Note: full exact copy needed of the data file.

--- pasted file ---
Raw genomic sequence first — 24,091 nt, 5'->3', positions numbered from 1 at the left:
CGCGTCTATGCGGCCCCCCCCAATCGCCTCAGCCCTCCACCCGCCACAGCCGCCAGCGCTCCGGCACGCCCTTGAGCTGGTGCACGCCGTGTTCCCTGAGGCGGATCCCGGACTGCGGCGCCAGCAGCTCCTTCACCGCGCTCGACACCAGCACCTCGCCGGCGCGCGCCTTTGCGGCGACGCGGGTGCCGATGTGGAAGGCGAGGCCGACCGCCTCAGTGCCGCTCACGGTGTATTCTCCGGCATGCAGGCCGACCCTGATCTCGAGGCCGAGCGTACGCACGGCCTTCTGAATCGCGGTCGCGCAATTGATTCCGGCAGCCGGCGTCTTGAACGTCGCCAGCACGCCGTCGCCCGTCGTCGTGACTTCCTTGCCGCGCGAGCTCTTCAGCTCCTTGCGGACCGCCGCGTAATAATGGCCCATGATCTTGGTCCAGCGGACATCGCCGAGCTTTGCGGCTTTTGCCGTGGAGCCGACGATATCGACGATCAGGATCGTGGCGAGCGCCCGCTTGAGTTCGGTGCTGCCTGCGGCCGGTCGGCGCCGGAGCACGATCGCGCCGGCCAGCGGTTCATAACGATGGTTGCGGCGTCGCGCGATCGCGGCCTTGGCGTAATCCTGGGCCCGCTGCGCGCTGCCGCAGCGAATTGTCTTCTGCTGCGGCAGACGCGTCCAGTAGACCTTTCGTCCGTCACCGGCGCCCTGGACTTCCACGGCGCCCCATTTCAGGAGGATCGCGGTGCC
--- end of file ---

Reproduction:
Raw genomic sequence first — 24,091 nt, 5'->3', positions numbered from 1 at the left:
CGCGTCTATGCGGCCCCCCCCAATCGCCTCAGCCCTCCACCCGCCACAGCCGCCAGCGCTCCGGCACGCCCTTGAGCTGGTGCACGCCGTGTTCCCTGAGGCGGATCCCGGACTGCGGCGCCAGCAGCTCCTTCACCGCGCTCGACACCAGCACCTCGCCGGCGCGCGCCTTTGCGGCGACGCGGGTGCCGATGTGGAAGGCGAGGCCGACCGCCTCAGTGCCGCTCACGGTGTATTCTCCGGCATGCAGGCCGACCCTGATCTCGAGGCCGAGCGTACGCACGGCCTTCTGAATCGCGGTCGCGCAATTGATTCCGGCAGCCGGCGTCTTGAACGTCGCCAGCACGCCGTCGCCCGTCGTCGTGACTTCCTTGCCGCGCGAGCTCTTCAGCTCCTTGCGGACCGCCGCGTAATAATGGCCCATGATCTTGGTCCAGCGGACATCGCCGAGCTTTGCGGCTTTTGCCGTGGAGCCGACGATATCGACGATCAGGATCGTGGCGAGCGCCCGCTTGAGTTCGGTGCTGCCTGCGGCCGGTCGGCGCCGGAGCACGATCGCGCCGGCCAGCGGTTCATAACGATGGTTGCGGCGTCGCGCGATCGCGGCCTTGGCGTAATCCTGGGCCCGCTGCGCGCTGCCGCAGCGAATTGTCTTCTGCTGCGGCAGACGCGTCCAGTAGACCTTTCGTCCGTCACCGGCGCCCTGGACTTCCACGGCGCCCCATTTCAGGAGGATCGCGGTGCC